One of my friends suggested Google Drive. So far, I used Google drive just to store some google docs. It offers free storage of 10 GB for everyone, and also some other Google accounts (other than the default Gmail one) provide me storage as large as 1 TB. I did not know of a desktop client available for Ubuntu. I did a search and found grive, a desktop command line client for Ubuntu.

sudo add-apt-repository ppa:thefanclub/grive-tools
sudo apt-get update
sudo apt-get install grive-tools
Then to add a new folder with files into google drive,
$ grive -a

To update a folder existing in google drive with changes,
$ grive

I did a mistake of trusting my new computer and assuming it won't fail. However, it failed suddenly, though it was less than 1 year since I bought it. I returned to HP for a free repair, since I have a guarantee of 2 years. During the repair, they reinstalled my Windows operating system, erasing the document stored in the partition. The failure has nothing to do with the hard disk. But resetting the operating system erasing the data is just their regular practice here, as I learned from the repair centre guy. Luckily they did not touch the Ubuntu partition which had my images and work. Just a week ago, I transferred my images to Ubuntu partition, which luckily saved me from losing the remarkable memories of my trips. This gave me determination not to trust even a new computer not to fail. I still remember how I lost all my photos from my US trip of 2011, as I stored them in the office laptop provided by WSO2, which had an operating system issue which made me reinstall the operating system erasing the entire data, in 2012.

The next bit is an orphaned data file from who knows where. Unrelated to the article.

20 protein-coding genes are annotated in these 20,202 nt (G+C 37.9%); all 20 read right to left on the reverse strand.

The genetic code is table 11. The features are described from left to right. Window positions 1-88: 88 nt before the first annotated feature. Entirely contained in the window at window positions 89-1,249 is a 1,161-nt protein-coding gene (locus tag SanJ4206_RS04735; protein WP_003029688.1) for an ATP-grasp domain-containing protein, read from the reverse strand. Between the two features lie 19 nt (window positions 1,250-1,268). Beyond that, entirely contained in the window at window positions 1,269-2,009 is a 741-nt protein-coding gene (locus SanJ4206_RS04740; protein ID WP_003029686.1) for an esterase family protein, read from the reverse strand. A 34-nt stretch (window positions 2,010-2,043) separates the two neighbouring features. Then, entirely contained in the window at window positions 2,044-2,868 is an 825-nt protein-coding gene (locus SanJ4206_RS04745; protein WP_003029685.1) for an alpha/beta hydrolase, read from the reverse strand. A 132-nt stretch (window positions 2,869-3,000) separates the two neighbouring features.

Interestingly, my old computer of 6 years is still working with no problem at all. Fnac said usually the repairs take 10 - 15 days, where it may go up to 30 days maximum. I knew my computer had some issues - but I was waiting till summer to get it repaired, as I did not want it to affect my work. However, I had to repair it urgently, as it completely failed and did not turn on at last. Fortunately, it just took 10 days for them - to send it to HP and return it to me repaired. During these 10 days, I managed with my old computer, which was painfully slow for me. Our requirements for processing power and memory have grown huge, as in 2006 that computer was perfect for me. Good for me - I had my old computer updated with Ubuntu 14.04 LTS as well, along with all the software I need, except Latex (which I had to install, as this is something that I regularly work with).